Steve Jobs - Motivation

Posted on February 7th, 2012

The word motivation comes from the Latin verb movere, meaning to move1. There are two types of motivation — extrinsic and intrinsic. Extrinsic motivation is based on the idea that if you do this, then you will get that. In other words, extrinsic motivation is based on an external reward that you will get once you will complete what you have to do. Intrinsic motivation is based on the idea that the activity itself is the reward. Thus, when you are intrinsically motivated, you do what you do because you enjoy it and not because someone told you to do it or because you will get a reward for it.

The psychology behind Apple’s products is based on intrinsic motivation, which means that when Apple designs the product, one of the main questions that employees at Apple ask is — will I enjoy using this product myself? When many other companies, design a product they focus on a different question — how much profit will this product bring us? An example of intrinsic and extrinsic motivation is the story behind Microsoft Zune.

When iPod came out in October 2001, it revolutionized the way people listen to music. When Microsoft released Zune portable media player in November 2006, it was just another clunky mp3 player that achieved a marketshare of less than 5% two years later 2. Microsoft’s Zune was designed with profit in mind. Apple’s iPod was designed with usability and joy in mind. “The older I get, the more I see how much motivations matter.

The Zune was crappy because the people at Microsoft don’t really love music or art the way we do. We won because we personally love music. We made the iPod for ourselves, and when you’re doing something for yourself, or your best friend or family, you’re not going to cheese out. If you don’t love something, you’re not going to go the extra mile, work the extra weekend, challenge the status quo as much” - Steve Jobs.

What motivated Steve Jobs to keep moving forward:

  • Autonomy - the desire to direct our own lives;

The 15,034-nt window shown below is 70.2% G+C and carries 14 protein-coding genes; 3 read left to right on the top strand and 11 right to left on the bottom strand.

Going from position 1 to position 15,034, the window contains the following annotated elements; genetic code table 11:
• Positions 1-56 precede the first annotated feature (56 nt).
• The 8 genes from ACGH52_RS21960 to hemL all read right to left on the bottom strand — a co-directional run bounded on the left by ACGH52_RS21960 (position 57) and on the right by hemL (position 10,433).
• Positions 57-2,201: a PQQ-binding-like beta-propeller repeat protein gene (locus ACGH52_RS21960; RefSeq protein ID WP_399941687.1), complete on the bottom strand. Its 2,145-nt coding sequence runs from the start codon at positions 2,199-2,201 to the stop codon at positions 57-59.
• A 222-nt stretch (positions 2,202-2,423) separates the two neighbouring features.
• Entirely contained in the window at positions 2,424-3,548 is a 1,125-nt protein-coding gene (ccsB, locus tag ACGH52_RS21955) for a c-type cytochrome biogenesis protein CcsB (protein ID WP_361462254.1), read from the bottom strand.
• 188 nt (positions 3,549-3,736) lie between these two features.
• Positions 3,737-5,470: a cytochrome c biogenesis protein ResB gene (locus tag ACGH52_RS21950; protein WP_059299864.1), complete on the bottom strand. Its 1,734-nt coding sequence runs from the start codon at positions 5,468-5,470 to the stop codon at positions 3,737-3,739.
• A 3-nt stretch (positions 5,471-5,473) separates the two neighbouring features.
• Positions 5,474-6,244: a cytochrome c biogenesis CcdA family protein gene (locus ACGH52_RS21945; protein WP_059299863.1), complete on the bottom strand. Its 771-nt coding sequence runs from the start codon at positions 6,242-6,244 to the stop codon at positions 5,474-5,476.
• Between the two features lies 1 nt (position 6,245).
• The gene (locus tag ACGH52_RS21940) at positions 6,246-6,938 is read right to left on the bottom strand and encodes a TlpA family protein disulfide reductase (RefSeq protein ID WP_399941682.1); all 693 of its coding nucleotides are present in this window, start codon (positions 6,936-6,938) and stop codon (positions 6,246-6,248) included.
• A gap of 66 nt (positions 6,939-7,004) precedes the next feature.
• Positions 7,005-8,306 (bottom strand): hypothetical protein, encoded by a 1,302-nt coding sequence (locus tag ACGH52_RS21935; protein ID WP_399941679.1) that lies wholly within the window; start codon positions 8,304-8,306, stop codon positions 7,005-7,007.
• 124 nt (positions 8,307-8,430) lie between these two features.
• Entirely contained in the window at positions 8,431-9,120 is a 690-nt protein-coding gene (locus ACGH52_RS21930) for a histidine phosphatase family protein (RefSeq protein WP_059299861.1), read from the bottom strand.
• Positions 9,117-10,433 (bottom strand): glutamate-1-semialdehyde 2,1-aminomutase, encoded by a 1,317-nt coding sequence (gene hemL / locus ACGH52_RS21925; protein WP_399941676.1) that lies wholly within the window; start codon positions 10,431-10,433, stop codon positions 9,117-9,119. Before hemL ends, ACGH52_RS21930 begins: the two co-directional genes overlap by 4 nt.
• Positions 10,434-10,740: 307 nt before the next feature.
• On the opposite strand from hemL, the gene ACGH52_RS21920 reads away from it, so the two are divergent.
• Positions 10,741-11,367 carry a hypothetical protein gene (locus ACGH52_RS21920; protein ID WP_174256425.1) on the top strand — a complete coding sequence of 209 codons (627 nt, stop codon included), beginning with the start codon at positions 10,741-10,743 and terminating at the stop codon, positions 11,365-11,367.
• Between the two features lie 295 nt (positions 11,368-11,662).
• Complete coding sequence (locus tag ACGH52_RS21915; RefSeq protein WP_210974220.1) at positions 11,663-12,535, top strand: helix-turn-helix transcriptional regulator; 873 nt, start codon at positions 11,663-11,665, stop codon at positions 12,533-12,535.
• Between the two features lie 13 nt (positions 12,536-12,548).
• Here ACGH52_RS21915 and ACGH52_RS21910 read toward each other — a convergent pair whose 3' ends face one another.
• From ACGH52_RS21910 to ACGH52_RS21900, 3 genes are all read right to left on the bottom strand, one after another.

• Mastery - the urge to get better and better at something that matters;
  • Purpose - the yearning to do what we do in the service of something larger than ourselves;
  • Awareness of death — a true understanding that your time is limited.

Steve Jobs was driven by his desire to create great products that he would enjoy using himself rather than products that would just bring profit to Apple. Every time a new product or software was released by Apple, it became better and better at helping people enjoy using digital technology. Jobs always knew that there is a big difference between using a product and enjoying using a product.

Another factor that drove Steve Jobs was his awareness of how little time he had left in this life. In his own words:

“Remembering that I’ll be dead soon is the most important tool I’ve ever encountered to help me make the big choices in life. Because almost everything, all external expectations, all pride, all fear of embarrassment or failure, these things just fall away in the face of death, leaving only what is truly important. Remembering that you are going to die is the best way I know to avoid the trap of thinking you have something to lose. You are already naked. There is no reason not to follow your heart.” - Steve Jobs

Walter Isaacson gives an example about ancient Rome when a victorious general paraded through the streets, he was sometimes trailed by a servant whose job it was to repeat to him, Memento mori: Remember you will die. This was a reminder of mortality that helped the hero keep things in perspective, and not sink in pride2.

When Steve Jobs had to take a medical leave due to his health problems, Tim Cook gave an inspirational speech highlighting why Apple would continue to soar even with Jobs absent. After hearing this speech, Jobs became emotionally wounded and deeply depressed because it was not clear if Jobs would have to step down and become a chairman rather than CEO. However, instead of continuing to be depressed, Jobs became more motivated to get out of his bed, overcome the pain, and start taking his restorative long walks again.

“Living with a disease like this, and all the pain, constantly reminds you of your own mortality, and that can do strange things to your brain if you’re not careful. You don’t make plans more than a year out, and that’s bad. You need to force yourself to plan as if you will live for many years.” - Steve Jobs

One of the ways to recover for Steve Jobs was to start dreaming big even though life ahead was short. He began to design, and then repeatedly redesign, a boat that he wanted to build someday. When he got sick again in 2009, he almost canceled the project but then realized that it is important to keeping moving forward even if the odds of recovering were against him.

“I didn’t think I would be alive when it got done, but that made me so sad, and I decided that working on the design was fun to do, and maybe I have a shot at being alive when it’s done. If I stop work on the boat and then I make it alive for another two years, I would be really pissed. So I’ve kept going.” - Steve Jobs

  1. Reeve, J. (2009). Understanding motivation and emotion (5th ed.). Hoboken, NJ: John Wiley & Sons 

  2. Isaacson, W. (2011). Steve Jobs. New York: Simon & Schuster.  

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